Moreover, this leads to a question about harms – and where the most serious risks of harm obtain to consumers who regularly make use of short-term loans.
“If the CFPB is going to stop some unscrupulous payday lenders from tricking people into paying high interest rates to borrow money I’m all for it,” MPD Founder and Chairman Dr. David Evans noted. “But, what I’m afraid the CFPB is doing is making it tough for people who need to borrow money, for reasons they probably know, but the CFPB doesn’t, to get loans. Maybe they have an emergency where they can’t get a loan, and they’ll be screwed if they don’t have access to money. Or maybe they’ll go to loan sharks or other really shady lenders that aren’t visible to the CFPB and have their knee caps popped if they can’t pay it back. It doesn’t sound like the CFPB has thought through all the unintended consequences of its planned crackdown.”
Though the narrative tends to be about a “never-ending cycle of debt,” the data indicates otherwise – it is in most cases a several months long cycle of debt that 80 percent of the time results in the loan being paid off.
Which, given the business money lenders are in, shouldn’t be too surprising.
“All of the market is going after people who can’t pay them back? That’s ridiculous,” Nathan Groff, chief government relations officer for Florida-based Veritec Solutions LLC told MPD CEO Karen Webster in a recent conversation. “If they don’t get paid back or lose money, it’s not a success.”
It does seem an implausible assumption to make that an entire industry is built upon a business model that plans on consumers defaulting on the loans they are making.
Groff noted that being in the business of giving away money is easy. Being in the business of lending money and getting it back is not easy – which is why subprime borrowers pay so much for their money. At the end of the day, a short-term lender is like any other lender – they need to mitigate their risk.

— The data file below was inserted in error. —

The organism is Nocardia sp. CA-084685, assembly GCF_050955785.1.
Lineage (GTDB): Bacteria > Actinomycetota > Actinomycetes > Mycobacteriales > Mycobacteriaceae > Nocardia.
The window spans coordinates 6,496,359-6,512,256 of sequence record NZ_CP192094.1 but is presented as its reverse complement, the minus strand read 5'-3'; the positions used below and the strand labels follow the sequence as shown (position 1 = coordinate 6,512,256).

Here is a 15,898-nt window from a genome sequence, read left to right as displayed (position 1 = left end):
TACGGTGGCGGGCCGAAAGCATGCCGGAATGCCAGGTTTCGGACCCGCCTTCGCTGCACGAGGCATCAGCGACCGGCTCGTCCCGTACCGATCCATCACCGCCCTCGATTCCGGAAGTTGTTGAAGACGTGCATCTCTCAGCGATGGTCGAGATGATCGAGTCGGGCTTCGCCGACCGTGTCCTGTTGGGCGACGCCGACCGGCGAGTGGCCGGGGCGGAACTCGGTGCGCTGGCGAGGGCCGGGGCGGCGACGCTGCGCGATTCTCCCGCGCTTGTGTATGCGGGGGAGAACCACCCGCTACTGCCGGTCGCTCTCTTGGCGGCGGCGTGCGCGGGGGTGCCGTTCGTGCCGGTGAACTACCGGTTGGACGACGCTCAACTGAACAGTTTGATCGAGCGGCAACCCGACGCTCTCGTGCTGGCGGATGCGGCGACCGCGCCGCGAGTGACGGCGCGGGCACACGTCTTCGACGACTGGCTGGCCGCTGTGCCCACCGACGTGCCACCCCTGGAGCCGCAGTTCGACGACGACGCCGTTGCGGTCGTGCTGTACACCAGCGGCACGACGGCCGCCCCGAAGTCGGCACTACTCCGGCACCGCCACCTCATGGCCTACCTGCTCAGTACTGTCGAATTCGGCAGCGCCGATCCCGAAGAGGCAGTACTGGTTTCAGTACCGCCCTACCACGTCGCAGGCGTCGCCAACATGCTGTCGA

“Every day we see people who are innovating in lending,” Groff observed. “They say, ‘we’re going to Facebook to use their data points, we’re going to fine-tune our risk metrics.’ And that’s great – but at some point, when you strip everything away, the fees have to get somewhat close to the risk the lenders are taking.”
And those fees are high, and on average rolled out across an entire year. The harm payday lenders face in this scenario is paying far more than an average borrower would – and that is a real harm especially for the 57 percent of borrowers who earn less than $35K a year.
However, that harm can be stacked against the harm of not paying a utility bill on time – which can result in lights being switched off and the possibility of expensive turn-on fees and deposits for continued use. Unpaid traffic tickets or unmade car repairs can both result in loss of transportation, which then risks continued employment. Generally speaking, not eating is a not a good idea – and most payday lendees don’t actually qualify for food stamps. And there are, as Dr. Evans pointed out, many lenders in the world who are happy to offer you a loan – but who resort to beatings instead of collection agencies when they are not paid.
Overpaying is a harm; starving, losing housing, losing power, losing a job or getting a debt beat out of one are worse harms and ones that are at least risked when one makes the business of short-term lending unpalatable for businesses, if not outright illegal.
There are no easy answers here.
“We gotta be careful. There are people who say there have never been a problem with the product, and there are also people saying anyone who takes [a payday loan] out is in a cycle of debt,” Groff told Webster.
And it’s surely the case that there are bad payday lenders who do need to be cleaned out. However, if any attempt to curtail the payday lending industry is hailed a “progress” merely because the industry is itself evil – well, that should be a concern. Taking away lenders will not take away the need for their loans, and a solution that doesn’t solve for that probably isn’t a real solution at all.